For sake of simplicity, within this paper we consider two exemplary cases, without interleaving and with interleaving length of IL=5, for both single layer and SVC. In the SVC case, the interleaving is only applied to the EL, for assuring the defined tune-in time, following the LA-FEC UI approach. Note that the single layer case with IL=5 does not fulfill the fast tune-in condition and is only integrated as reference case.


For simulation of a mobile channel, we use a Gilbert-Elliot model, which parameters are derived from the evaluation criteria for AL-FEC in MPEG [2]. The model assumes a fixed averaged burst length (ABEL) and varying average loss probability, which is denoted by the erasure probability per. For each erasure probability we conducted 10000 repetitions of the simulation with different random seeds. For the conducted simulations we assumed an ABEL=1 second, which corresponds to the FEC source block length of 1 second.


The graphical results in Figure 2 compare the performance of the SL scheme with the ST-FEC and the LA-FEC approaches. The performance is evaluated in terms of FEC block error rate versus the error probability. For a given layer, the FEC block error rate is defined as the ratio between the number of FEC blocks, which cannot be decoded and the total number of FEC blocks per media layer.

As can be derived from Figure 2, the LA-FEC UI approach outperforms both the ST-FEC UI and the SL IL1 approaches. As clearly shown in Figure 2, with IL=1 in both layers, the LA-FEC BL outperforms the SL and ST-FEC approaches as similarly shown in [1]. The EL performance is weaker with respect to the SL approach. The same trend can be observed when an interleaver length of five seconds (IL5) is applied to the EL. The best performance is provided by the LA-FEC base IL1-IL5, which means no interleaver for BL and an interleaver factor of 5 for EL. With LA-FEC UI, the performance of both layers is significantly improved. This due to the intrinsic nature of the LA-FEC UI approach, which allows the BL to benefit from the longer interleaver applied to the EL. Contrary to that, with ST-FEC only the EL benefits from the longer time interleaving. This is due to the fact that in the ST-FEC approach each layer is protected independently. Despite the increased EL performance in ST-FEC, the overall video quality does not benefit due to the media dependencies between BL and EL, as also shown in the PSNR results in Figure 3. It is worth noticing that LA-FEC UI IL1-IL5 shows a significantly better performance like the SL IL1 case, where the latter is the only setting for SL that fulfills the tune-in time requirements of one second. Considering the reference case with SL IL5, which has the drawback of a long tune-in time of five seconds, we can observe that at low erasure probability per between 0.01 and 0.05, both the SL with IL5 and the LA-FEC BL IL1-IL5 are always successfully decoded. At higher erasure probabilities, the BL of LA-FEC UI IL1-IL5 shows an equal performance compared to the SL IL5 case. The EL performs slightly worse compared to BL and SL case. However, this does not have a significant impact on the overall video quality as shown in Figure 3.

As can be observed, in terms of measured quality the performance of LA-FEC UI IL1-IL5 and SL IL5 are very similar and they both largely outperform the ST-FEC scheme. But we should always take into consideration that the SL IL5 case does not fulfill the tune-in requirements of our service and is only used as upper bound for performance comparison. If we want to fulfill the tune-in constraints we need to compare the LA-FEC UI IL1-IL5 results with SL IL1. The gain of the LA-FEC UI scheme is quite significant. At a PSNR quality of 34.1 dB, LA-FEC UI IL1-IL5 allows to overcome a 0.13 higher channel erasure rate per with respect to the SL IL1 case at the same PSNR quality.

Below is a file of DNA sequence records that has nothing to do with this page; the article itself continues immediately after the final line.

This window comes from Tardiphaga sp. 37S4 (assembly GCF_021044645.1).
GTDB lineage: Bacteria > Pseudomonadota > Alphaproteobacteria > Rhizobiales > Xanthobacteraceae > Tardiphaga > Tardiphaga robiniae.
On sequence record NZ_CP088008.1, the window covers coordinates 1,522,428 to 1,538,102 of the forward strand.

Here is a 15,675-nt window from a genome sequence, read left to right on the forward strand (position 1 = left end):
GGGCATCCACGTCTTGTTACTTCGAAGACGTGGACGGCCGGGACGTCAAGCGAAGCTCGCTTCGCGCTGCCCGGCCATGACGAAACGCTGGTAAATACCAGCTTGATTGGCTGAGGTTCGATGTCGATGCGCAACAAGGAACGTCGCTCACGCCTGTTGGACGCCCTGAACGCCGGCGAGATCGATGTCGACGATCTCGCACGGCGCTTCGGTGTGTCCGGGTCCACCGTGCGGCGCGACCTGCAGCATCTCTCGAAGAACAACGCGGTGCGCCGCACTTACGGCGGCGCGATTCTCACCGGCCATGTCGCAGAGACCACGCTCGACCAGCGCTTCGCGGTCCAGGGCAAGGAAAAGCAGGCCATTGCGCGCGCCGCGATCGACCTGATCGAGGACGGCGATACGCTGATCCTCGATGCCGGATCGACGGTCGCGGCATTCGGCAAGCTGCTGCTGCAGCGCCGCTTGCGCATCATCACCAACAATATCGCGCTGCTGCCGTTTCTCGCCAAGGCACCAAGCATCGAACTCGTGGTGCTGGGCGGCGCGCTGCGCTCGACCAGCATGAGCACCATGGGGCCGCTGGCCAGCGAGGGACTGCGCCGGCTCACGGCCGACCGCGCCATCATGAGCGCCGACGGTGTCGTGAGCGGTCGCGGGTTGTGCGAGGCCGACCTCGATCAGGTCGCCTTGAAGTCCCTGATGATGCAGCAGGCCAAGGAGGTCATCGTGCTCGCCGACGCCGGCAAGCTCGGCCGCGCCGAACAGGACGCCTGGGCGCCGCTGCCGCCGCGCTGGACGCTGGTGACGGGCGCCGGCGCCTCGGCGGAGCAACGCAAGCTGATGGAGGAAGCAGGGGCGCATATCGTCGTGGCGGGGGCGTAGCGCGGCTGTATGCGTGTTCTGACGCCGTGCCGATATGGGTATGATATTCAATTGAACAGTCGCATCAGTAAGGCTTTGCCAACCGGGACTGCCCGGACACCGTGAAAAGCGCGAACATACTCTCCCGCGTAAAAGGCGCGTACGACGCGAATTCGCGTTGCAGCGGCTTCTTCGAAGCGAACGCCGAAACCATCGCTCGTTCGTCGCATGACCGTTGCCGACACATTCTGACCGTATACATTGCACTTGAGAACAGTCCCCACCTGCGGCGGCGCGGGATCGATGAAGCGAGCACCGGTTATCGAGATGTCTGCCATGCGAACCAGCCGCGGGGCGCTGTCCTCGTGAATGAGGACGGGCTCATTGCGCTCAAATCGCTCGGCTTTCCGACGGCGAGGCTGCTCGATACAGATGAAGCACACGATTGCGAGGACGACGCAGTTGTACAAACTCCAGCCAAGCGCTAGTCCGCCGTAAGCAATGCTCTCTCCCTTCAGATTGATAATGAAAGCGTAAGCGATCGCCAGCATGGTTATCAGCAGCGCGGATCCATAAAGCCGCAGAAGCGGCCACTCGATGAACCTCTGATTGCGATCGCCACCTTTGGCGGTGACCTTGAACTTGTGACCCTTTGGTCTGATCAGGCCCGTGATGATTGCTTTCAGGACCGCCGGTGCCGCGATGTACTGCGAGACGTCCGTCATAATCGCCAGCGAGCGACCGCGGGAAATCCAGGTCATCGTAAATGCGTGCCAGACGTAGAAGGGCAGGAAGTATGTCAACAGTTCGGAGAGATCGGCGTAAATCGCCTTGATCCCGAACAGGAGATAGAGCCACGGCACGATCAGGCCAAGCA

LA-FEC UI is a novel scheme that brings together for the first time long time interleaving with fast zapping. A detailed description of the scheme is shown that combines Scalable Video Coding (SVC) with Layer-Aware FEC (LA-FEC) and unequal time interleaving (UI) with a sophisticated transmission scheme. Simulation results in a Gilbert-Elliot model report the benefit of the LA-FEC UI scheme compared to traditional schemes. The proposed method has a comparable performance with respect to the upper-bound case given by single layer with long time interleaving while providing at the same time a very fast tune-in time to the service, which allows fulfilling real-world system conditions.

Related Publications

[1] Cornelius Hellge, David Gomez-Barquero, Thomas Schierl, and Thomas Wiegand: Layer-Aware Forward Error Correction for Mobile Broadcast of Layered Media, Multimedia, IEEE Transactions on, Volume 13, Issue 3, pp. 551-562, 2011.

[2] ISO/IEC JTC1/SC29/WG11 MPEG2012/m23962, “Report of CE on D1-FEC: Delivery 1-Layer AL-FEC,” San Jose, USA, February, 2012.

[3] Cornelius Hellge, Valentina Pullano, Manuel Hensel, Giovanni E. Corazza, Thomas Schierl, and Thomas Wiegand: Mobile TV with long Time Interleaving and Fast Zapping, Workshop on Hot Topics in Mobile Multimedia (HotMM), ICME, Melbourne, Australia, July 2012.

[4] 3GPP TS 22.246, “3rd Generation Partnership Project; Technical Specification Group Services and System Aspects; Multimedia Broadcast/Multicast Service (MBMS) user services; Stage 1 (Release 10),” 2011.

Standardization activities related to LA-FEC UI

[5] Cornelius Hellge and Thomas Schierl:
MMT D1-FEC: Proposal on LA-FEC for MMT: LA-FEC UI or Long Time Interleaving with Fast Zapping, MPEG Meeting - ISO/IEC JTC1/SC29/WG11, Doc. MPEG2011/M22679, Geneva, Switzerland, November/December 2011.